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|Title:||Nanostructured hollow tubes based on chitosan and alginate multilayers|
|Author(s):||Silva, Joana M.|
Duarte, Ana Rita C.
Custódio, Catarina A.
Neto, Ana I.
Reis, R. L.
Mano, J. F.
|Publisher:||John Wiley and Sons|
|Abstract(s):||The design and production of structures with nanometer-sized polymer films based on layer-by-layer (LbL) are of particular interest for tissue engineering since they allow the precise control of physical and biochemical cues, as well as the recreation of the natural complexity of ECM. In this work, we develop a method for the preparation of nanostructured hollow multilayers tubes combining LbL and template leaching. The biocompatible multilayers films were based on the alternate deposition of chitosan and alginate. Our aim was to produce hollow tubes based on polyelectrolyte multilayer films with tuned physico-chemical properties and study their effects on cell behaviour. The deposition of chitosan (CHIT) and alginate (ALG) for the production of multilayers at 2D level was followed by quartz crystal microbalance with dissipation (QCM-D) and the final tubular structure were characterized by differential scanning calorimetry (DSC), Fourier transform infrared spectroscopy (FTIR), scanning electronic microscopy (SEM), water uptake and mechanical tests, including dynamic mechanic analysis (DMA) at physiological conditions. It was found that the physico-chemical properties of these tubes can be tailored by chemical crosslinking with genipin which enhances the mechanical properties of the construct and restrain the high water-uptake of polysaccharides –based polyelectrolytes multilayer films. The water uptake decrease from about 300% to 100% after the crosslinking. On the other side, the mechanical properties confirmed the viscoelastic properties and a storage and young modulus about two times higher. We further evaluate the biological performance in terms of cell adhesion, viability and proliferation. The results obtained with the crosslinked films have demonstrated that these were more suitable structures for cell adhesion and spreading on polymeric films that are otherwise non-cell adhesive. The results suggested the potential of these structures to boost the development of innovative tubular structures for tissue engineering approaches|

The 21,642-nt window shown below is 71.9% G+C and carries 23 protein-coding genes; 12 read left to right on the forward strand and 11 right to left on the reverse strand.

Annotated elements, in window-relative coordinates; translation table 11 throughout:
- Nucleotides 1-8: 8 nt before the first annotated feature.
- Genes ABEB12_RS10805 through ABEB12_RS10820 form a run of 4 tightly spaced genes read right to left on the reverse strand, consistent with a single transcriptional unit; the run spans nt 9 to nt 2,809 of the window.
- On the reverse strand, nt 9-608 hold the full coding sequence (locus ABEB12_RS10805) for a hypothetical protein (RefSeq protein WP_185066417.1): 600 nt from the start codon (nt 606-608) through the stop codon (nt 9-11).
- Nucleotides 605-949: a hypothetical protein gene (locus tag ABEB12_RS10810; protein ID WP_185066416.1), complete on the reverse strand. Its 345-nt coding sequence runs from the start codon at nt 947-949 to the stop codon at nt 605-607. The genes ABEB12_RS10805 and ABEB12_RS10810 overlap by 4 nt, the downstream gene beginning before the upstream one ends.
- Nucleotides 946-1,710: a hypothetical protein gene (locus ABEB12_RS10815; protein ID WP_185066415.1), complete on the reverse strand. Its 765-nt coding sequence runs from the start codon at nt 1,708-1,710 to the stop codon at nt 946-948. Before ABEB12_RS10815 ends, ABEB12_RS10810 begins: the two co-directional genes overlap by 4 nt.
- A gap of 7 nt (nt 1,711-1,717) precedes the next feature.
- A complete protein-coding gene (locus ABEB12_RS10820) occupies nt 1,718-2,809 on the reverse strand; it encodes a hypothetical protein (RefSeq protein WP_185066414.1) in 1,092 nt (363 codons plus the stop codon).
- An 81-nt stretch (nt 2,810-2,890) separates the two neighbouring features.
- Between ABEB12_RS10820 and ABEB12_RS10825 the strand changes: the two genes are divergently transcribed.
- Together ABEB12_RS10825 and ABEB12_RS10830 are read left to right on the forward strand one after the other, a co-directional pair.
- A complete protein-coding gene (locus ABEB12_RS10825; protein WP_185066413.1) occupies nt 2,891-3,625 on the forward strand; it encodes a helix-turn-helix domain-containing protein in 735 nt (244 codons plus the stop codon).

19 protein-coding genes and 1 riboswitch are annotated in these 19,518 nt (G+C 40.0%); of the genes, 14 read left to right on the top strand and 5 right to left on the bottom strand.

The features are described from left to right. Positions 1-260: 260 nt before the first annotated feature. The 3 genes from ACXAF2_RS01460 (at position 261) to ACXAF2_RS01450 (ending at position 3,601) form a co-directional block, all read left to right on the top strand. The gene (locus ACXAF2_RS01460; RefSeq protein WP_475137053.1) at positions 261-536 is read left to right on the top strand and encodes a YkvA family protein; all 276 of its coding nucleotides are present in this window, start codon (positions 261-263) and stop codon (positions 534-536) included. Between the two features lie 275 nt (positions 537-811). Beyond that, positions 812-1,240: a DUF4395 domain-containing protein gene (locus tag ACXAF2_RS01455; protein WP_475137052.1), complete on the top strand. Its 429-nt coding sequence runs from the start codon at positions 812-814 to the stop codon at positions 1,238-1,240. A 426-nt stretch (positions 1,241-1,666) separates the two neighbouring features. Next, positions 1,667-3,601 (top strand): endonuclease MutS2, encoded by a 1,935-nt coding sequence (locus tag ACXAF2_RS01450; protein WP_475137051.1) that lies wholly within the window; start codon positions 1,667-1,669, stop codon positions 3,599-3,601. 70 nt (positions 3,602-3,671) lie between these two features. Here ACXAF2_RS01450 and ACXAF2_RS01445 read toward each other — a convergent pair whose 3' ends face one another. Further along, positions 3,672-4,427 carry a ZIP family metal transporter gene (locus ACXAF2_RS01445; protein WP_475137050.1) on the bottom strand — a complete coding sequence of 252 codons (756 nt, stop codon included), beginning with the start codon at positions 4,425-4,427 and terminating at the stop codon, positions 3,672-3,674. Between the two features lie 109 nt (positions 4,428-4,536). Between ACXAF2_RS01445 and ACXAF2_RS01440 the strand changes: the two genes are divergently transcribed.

|Description:||Publicado em "Journal of Tissue Engineering and Regenerative Medicine", vol. 7, supp. 1 (2013)|
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